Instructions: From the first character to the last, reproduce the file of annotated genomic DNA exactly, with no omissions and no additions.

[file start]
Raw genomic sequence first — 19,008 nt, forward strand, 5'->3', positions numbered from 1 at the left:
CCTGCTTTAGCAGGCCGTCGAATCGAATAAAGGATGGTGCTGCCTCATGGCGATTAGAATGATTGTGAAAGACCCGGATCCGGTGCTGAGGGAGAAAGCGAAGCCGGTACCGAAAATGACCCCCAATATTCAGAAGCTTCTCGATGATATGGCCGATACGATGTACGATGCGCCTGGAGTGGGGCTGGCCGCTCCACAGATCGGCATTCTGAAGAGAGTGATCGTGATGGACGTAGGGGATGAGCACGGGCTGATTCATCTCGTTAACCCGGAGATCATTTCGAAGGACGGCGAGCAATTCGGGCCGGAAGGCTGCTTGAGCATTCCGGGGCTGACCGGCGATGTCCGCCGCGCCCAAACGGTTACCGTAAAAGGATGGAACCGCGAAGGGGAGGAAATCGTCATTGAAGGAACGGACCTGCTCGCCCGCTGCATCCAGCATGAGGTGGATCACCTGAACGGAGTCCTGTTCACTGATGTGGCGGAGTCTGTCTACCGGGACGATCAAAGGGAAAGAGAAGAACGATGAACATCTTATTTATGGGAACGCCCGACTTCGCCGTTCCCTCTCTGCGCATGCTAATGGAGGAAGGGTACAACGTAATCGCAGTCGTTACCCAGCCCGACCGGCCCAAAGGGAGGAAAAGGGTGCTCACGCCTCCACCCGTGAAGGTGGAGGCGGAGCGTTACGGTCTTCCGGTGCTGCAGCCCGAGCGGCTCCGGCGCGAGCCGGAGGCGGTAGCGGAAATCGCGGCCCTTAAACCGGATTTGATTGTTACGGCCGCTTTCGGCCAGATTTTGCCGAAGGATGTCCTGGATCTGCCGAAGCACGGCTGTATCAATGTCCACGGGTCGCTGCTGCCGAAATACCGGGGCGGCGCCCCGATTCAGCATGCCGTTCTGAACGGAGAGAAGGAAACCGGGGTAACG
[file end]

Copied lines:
Raw genomic sequence first — 19,008 nt, forward strand, 5'->3', positions numbered from 1 at the left:
CCTGCTTTAGCAGGCCGTCGAATCGAATAAAGGATGGTGCTGCCTCATGGCGATTAGAATGATTGTGAAAGACCCGGATCCGGTGCTGAGGGAGAAAGCGAAGCCGGTACCGAAAATGACCCCCAATATTCAGAAGCTTCTCGATGATATGGCCGATACGATGTACGATGCGCCTGGAGTGGGGCTGGCCGCTCCACAGATCGGCATTCTGAAGAGAGTGATCGTGATGGACGTAGGGGATGAGCACGGGCTGATTCATCTCGTTAACCCGGAGATCATTTCGAAGGACGGCGAGCAATTCGGGCCGGAAGGCTGCTTGAGCATTCCGGGGCTGACCGGCGATGTCCGCCGCGCCCAAACGGTTACCGTAAAAGGATGGAACCGCGAAGGGGAGGAAATCGTCATTGAAGGAACGGACCTGCTCGCCCGCTGCATCCAGCATGAGGTGGATCACCTGAACGGAGTCCTGTTCACTGATGTGGCGGAGTCTGTCTACCGGGACGATCAAAGGGAAAGAGAAGAACGATGAACATCTTATTTATGGGAACGCCCGACTTCGCCGTTCCCTCTCTGCGCATGCTAATGGAGGAAGGGTACAACGTAATCGCAGTCGTTACCCAGCCCGACCGGCCCAAAGGGAGGAAAAGGGTGCTCACGCCTCCACCCGTGAAGGTGGAGGCGGAGCGTTACGGTCTTCCGGTGCTGCAGCCCGAGCGGCTCCGGCGCGAGCCGGAGGCGGTAGCGGAAATCGCGGCCCTTAAACCGGATTTGATTGTTACGGCCGCTTTCGGCCAGATTTTGCCGAAGGATGTCCTGGATCTGCCGAAGCACGGCTGTATCAATGTCCACGGGTCGCTGCTGCCGAAATACCGGGGCGGCGCCCCGATTCAGCATGCCGTTCTGAACGGAGAGAAGGAAACCGGGGTAACG